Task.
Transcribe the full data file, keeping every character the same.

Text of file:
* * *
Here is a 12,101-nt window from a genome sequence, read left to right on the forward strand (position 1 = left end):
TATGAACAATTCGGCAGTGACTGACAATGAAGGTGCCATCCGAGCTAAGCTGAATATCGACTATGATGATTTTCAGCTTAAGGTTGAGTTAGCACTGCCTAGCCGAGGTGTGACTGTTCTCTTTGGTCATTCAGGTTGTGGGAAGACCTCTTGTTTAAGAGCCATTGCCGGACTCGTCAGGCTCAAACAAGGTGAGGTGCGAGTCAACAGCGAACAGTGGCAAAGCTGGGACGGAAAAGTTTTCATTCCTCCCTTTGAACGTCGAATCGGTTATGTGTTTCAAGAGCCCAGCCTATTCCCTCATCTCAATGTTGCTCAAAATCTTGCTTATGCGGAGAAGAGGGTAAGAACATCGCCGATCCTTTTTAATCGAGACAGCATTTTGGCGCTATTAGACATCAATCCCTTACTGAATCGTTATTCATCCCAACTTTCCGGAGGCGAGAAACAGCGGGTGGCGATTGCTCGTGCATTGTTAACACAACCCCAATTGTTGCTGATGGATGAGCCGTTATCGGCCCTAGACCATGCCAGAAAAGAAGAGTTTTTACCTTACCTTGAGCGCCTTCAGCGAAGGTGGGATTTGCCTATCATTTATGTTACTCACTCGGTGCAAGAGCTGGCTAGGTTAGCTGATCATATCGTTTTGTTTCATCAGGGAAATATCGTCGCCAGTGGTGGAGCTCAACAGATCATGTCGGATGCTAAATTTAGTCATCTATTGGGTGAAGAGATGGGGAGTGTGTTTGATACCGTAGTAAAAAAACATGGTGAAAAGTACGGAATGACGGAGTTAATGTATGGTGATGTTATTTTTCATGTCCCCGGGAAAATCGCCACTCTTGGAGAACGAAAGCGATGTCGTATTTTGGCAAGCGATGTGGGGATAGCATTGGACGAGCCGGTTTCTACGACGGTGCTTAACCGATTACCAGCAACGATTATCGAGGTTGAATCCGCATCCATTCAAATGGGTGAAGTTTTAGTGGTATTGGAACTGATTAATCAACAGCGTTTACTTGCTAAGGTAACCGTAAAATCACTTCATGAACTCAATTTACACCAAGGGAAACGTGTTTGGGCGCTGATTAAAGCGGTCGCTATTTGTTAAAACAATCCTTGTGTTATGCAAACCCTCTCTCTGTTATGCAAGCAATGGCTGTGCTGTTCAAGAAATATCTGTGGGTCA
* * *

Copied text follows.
Here is a 12,101-nt window from a genome sequence, read left to right on the forward strand (position 1 = left end):
TATGAACAATTCGGCAGTGACTGACAATGAAGGTGCCATCCGAGCTAAGCTGAATATCGACTATGATGATTTTCAGCTTAAGGTTGAGTTAGCACTGCCTAGCCGAGGTGTGACTGTTCTCTTTGGTCATTCAGGTTGTGGGAAGACCTCTTGTTTAAGAGCCATTGCCGGACTCGTCAGGCTCAAACAAGGTGAGGTGCGAGTCAACAGCGAACAGTGGCAAAGCTGGGACGGAAAAGTTTTCATTCCTCCCTTTGAACGTCGAATCGGTTATGTGTTTCAAGAGCCCAGCCTATTCCCTCATCTCAATGTTGCTCAAAATCTTGCTTATGCGGAGAAGAGGGTAAGAACATCGCCGATCCTTTTTAATCGAGACAGCATTTTGGCGCTATTAGACATCAATCCCTTACTGAATCGTTATTCATCCCAACTTTCCGGAGGCGAGAAACAGCGGGTGGCGATTGCTCGTGCATTGTTAACACAACCCCAATTGTTGCTGATGGATGAGCCGTTATCGGCCCTAGACCATGCCAGAAAAGAAGAGTTTTTACCTTACCTTGAGCGCCTTCAGCGAAGGTGGGATTTGCCTATCATTTATGTTACTCACTCGGTGCAAGAGCTGGCTAGGTTAGCTGATCATATCGTTTTGTTTCATCAGGGAAATATCGTCGCCAGTGGTGGAGCTCAACAGATCATGTCGGATGCTAAATTTAGTCATCTATTGGGTGAAGAGATGGGGAGTGTGTTTGATACCGTAGTAAAAAAACATGGTGAAAAGTACGGAATGACGGAGTTAATGTATGGTGATGTTATTTTTCATGTCCCCGGGAAAATCGCCACTCTTGGAGAACGAAAGCGATGTCGTATTTTGGCAAGCGATGTGGGGATAGCATTGGACGAGCCGGTTTCTACGACGGTGCTTAACCGATTACCAGCAACGATTATCGAGGTTGAATCCGCATCCATTCAAATGGGTGAAGTTTTAGTGGTATTGGAACTGATTAATCAACAGCGTTTACTTGCTAAGGTAACCGTAAAATCACTTCATGAACTCAATTTACACCAAGGGAAACGTGTTTGGGCGCTGATTAAAGCGGTCGCTATTTGTTAAAACAATCCTTGTGTTATGCAAACCCTCTCTCTGTTATGCAAGCAATGGCTGTGCTGTTCAAGAAATATCTGTGGGTCA